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With the television show “The Flash” being a huge success, it was just a matter of time until the comic began to make some adjustments to its own setup to bring some familiar faces back onto the page. So, with that in mind, it’s not a surprise that “The Flash” #41 has both Professor Zoom and Henry Allen in central roles. What is a bit of a surprise, though, is that Van Jensen, Robert Venditti, Brett Booth and Norm Rapmund aren’t afraid to go in their own direction with these characters, rather than marching in lockstep with the television versions.

What’s nice about the way that Jensen and Venditti treat Professor Zoom is that he comes across as both dangerous and also methodical. This is a character who’s not only portrayed as faster than the Flash, but also biding his time instead of merely striking at a moment’s notice. His toying with the Flash in this issue is akin to a cat batting around a mouse before going for the kill. By delaying the inevitable, Jensen and Venditti show us Zoom’s power even as they increase the anticipation.

Then there’s Barry Allen’s father, Henry Allen. Like in the television show (and set up even before “Flashpoint” several years ago), he’s locked up for the murder of his wife. Here, as Barry begins to get closer to learning what really happened, Jensen and Venditti throw some wrinkles into what may have felt like a very predictable story. Henry’s new alliances in prison will throw some readers for a loop, doubly so when you see him exploit them for a very specific end goal. It would have been easy to make Henry Allen a semi-saintly character, and Jensen and Venditti instead provide a character with a bit more depth and nuance to him.

Barry himself is almost (but not quite) a secondary character but, considering everything that’s going on with his father and his arch-nemesis, that’s understandable. We’re still getting updates on him, both with his public and private life — including a new roommate whose continued presence is welcome in this title — and Venditti and Jensen give us enough that fans of Barry should be happy enough to make it to next month.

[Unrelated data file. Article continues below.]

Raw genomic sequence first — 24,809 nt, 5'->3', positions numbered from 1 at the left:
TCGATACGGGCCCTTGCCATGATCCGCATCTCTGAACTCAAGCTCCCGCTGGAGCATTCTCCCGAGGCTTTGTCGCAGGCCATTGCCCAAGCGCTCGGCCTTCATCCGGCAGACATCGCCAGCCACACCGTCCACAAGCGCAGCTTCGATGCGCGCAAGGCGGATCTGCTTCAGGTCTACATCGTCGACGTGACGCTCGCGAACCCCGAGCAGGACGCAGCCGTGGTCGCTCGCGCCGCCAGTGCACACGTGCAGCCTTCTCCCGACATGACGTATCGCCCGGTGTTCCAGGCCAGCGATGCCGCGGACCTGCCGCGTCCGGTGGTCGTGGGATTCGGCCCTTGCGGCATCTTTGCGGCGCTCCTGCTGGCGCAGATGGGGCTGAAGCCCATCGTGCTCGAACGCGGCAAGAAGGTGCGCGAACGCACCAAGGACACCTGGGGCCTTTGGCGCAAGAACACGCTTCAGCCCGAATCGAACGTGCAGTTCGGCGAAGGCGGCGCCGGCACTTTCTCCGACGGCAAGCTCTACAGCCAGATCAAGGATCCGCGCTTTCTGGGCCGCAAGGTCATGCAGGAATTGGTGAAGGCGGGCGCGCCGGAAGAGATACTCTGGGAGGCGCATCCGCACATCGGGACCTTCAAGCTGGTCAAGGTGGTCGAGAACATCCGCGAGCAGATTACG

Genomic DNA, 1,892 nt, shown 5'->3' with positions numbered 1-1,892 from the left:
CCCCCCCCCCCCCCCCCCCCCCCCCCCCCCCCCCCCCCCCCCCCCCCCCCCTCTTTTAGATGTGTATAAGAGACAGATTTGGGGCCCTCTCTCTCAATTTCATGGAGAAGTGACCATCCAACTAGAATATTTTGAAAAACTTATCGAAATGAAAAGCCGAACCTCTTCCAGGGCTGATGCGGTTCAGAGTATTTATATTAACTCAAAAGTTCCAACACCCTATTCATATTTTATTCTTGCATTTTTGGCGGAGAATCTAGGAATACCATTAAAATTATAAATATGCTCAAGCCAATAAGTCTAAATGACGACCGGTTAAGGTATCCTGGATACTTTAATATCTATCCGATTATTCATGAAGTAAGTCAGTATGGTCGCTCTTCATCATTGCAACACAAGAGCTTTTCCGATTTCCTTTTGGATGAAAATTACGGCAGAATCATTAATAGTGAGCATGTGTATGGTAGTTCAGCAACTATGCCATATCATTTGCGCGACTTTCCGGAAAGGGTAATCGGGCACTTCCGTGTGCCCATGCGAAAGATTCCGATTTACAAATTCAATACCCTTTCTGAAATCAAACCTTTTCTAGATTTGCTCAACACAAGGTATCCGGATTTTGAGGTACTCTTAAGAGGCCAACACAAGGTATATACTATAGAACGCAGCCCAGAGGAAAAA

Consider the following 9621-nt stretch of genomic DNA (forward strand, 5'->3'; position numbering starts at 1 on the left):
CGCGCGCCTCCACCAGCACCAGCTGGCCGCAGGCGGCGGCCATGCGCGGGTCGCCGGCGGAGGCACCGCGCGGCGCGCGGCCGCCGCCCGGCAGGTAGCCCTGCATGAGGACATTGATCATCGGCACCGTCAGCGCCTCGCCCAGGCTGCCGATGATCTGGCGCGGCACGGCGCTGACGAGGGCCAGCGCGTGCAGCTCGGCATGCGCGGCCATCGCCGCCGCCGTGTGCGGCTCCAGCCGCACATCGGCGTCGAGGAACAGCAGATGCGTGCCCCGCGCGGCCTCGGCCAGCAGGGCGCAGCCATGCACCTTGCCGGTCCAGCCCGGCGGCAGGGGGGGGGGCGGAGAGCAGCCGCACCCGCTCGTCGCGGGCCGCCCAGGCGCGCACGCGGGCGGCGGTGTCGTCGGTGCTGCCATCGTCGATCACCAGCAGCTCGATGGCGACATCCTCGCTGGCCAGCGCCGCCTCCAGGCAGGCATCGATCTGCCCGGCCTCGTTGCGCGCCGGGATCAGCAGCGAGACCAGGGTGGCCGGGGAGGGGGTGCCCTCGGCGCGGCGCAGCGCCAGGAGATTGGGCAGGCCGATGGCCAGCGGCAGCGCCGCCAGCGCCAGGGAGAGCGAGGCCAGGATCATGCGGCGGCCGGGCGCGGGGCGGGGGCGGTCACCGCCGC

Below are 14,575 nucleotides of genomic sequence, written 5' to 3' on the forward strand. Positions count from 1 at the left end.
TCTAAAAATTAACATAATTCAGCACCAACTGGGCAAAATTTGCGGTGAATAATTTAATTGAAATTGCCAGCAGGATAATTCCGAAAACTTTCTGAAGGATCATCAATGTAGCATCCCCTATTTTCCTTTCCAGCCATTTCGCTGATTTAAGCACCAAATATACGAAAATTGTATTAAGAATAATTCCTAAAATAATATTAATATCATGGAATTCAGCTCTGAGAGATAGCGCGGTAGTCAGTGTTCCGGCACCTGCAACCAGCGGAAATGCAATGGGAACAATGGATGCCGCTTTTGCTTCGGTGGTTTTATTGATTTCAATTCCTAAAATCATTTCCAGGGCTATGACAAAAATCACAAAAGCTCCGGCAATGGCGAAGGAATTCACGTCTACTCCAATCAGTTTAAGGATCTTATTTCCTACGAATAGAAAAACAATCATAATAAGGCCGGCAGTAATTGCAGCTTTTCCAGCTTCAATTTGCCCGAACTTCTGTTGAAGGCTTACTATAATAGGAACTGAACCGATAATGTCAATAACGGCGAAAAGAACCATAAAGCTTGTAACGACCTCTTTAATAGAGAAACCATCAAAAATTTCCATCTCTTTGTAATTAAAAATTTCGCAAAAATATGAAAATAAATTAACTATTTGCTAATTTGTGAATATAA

Booth and Rapmund’s art is at its best in the action sequences of “The Flash” #41. The two page-spread of Barry changing into the Flash and zooming off is a great example, with the panels almost getting blown off of the page in the Flash’s wake; it’s a great way to feel that this is a character moving genuinely fast. Similarly, when it comes to the more visually extravagant villains like Double Down or Girder, the characters are fun to look at and the duo really digs in to make them memorable. The quieter moments are just all right here, though. At times, it feels a little uninspired; as he’s talking to Henry, the two “surprised Barry Allen” moments are so visually similar that it would be understandable if you at first thought that Booth and Rapmund had merely copied him from one panel into another; the same is true with the profile images of Barry listening to Henry talk. There’s just not enough variety here, and it drags those scenes down.

Overall, “The Flash” #41 does a good job of coming out of the “Convergence” break with enough for old and new readers to sink their teeth into. This is a book that is primed to be a huge seller, so long as the right approach for new readers is presented. So far? I think it’s heading down that path.